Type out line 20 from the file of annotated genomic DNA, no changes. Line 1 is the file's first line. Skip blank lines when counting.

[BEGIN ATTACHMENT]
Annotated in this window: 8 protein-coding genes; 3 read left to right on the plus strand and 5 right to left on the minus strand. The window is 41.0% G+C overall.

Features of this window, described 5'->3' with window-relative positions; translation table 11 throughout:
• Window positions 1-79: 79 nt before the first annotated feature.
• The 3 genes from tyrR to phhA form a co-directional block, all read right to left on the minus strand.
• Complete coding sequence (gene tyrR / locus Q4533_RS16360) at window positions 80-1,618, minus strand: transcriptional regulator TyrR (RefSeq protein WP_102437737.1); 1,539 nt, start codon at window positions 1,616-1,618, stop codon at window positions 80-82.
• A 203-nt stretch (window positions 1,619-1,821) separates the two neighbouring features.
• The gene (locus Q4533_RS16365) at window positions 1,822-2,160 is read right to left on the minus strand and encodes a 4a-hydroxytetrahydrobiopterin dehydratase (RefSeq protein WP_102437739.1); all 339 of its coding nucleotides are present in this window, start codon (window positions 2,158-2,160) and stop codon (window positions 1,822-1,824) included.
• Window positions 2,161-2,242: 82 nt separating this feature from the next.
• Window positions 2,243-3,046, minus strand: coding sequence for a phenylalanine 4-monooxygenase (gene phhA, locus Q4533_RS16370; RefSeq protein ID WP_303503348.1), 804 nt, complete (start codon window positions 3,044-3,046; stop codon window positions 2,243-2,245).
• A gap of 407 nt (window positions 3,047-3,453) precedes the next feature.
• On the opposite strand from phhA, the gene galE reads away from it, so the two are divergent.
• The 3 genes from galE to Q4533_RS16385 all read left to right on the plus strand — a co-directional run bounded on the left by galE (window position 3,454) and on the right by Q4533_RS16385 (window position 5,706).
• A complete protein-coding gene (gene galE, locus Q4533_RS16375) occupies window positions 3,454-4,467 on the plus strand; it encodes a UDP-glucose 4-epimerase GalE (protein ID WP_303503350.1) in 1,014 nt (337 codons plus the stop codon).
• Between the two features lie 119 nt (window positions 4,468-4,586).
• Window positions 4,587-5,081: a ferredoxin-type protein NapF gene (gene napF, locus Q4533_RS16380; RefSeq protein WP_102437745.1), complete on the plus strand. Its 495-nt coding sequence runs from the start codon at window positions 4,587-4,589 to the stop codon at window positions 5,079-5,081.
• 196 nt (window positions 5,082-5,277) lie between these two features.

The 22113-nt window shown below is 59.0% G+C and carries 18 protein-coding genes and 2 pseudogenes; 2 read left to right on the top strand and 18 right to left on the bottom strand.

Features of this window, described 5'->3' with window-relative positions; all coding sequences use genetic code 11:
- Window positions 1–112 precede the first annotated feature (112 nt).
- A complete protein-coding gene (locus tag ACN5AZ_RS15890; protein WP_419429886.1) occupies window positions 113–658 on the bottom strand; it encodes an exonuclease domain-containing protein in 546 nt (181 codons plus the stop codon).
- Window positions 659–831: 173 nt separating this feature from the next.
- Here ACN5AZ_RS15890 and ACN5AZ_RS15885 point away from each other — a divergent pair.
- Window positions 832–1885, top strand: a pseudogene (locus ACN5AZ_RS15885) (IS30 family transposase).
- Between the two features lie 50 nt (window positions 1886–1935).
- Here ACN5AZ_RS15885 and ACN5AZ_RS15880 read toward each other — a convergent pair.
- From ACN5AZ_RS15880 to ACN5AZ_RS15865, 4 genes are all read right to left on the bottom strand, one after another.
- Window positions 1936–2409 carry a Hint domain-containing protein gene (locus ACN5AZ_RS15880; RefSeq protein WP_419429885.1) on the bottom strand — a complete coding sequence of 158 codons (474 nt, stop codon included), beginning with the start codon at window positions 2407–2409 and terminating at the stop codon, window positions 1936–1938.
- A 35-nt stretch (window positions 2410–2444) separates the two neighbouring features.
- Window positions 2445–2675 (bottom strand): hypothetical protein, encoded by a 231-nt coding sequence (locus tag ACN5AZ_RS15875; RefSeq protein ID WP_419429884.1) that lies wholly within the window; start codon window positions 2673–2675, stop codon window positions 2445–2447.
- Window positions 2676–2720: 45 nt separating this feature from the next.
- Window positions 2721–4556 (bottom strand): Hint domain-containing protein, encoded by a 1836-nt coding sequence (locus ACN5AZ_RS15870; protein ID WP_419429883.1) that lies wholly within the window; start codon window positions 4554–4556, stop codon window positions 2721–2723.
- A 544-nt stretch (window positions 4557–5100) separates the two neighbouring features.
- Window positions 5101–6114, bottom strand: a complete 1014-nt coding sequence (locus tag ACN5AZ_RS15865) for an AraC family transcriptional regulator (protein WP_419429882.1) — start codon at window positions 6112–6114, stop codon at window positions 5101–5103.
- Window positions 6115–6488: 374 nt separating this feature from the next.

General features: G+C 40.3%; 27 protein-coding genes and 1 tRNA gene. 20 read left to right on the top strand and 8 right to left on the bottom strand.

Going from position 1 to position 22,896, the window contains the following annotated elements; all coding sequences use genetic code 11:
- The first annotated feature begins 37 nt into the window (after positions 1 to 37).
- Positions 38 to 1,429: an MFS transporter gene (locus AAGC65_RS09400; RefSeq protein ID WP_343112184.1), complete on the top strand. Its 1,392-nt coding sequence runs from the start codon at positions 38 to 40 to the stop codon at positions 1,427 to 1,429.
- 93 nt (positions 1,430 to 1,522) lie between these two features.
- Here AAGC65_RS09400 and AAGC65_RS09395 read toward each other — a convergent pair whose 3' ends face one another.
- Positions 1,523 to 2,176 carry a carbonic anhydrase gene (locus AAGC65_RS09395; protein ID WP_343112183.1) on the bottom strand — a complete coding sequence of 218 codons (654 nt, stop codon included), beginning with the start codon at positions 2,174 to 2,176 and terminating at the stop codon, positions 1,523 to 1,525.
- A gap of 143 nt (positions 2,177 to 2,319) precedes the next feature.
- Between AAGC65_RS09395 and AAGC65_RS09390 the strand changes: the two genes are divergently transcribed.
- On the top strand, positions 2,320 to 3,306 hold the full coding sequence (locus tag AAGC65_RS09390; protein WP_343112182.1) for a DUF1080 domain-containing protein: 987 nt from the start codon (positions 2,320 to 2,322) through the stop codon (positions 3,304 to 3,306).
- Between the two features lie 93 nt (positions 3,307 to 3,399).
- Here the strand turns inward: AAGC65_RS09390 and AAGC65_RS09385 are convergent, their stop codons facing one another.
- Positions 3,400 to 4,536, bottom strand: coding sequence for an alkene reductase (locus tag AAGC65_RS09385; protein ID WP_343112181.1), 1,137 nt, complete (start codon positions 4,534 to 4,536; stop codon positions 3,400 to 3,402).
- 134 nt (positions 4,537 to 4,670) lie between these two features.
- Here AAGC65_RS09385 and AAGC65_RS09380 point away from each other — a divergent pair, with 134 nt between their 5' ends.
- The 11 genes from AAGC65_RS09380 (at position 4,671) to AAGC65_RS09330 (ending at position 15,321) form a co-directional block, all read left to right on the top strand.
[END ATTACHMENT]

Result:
- A complete protein-coding gene (locus tag ACN5AZ_RS15890; protein WP_419429886.1) occupies window positions 113–658 on the bottom strand; it encodes an exonuclease domain-containing protein in 546 nt (181 codons plus the stop codon).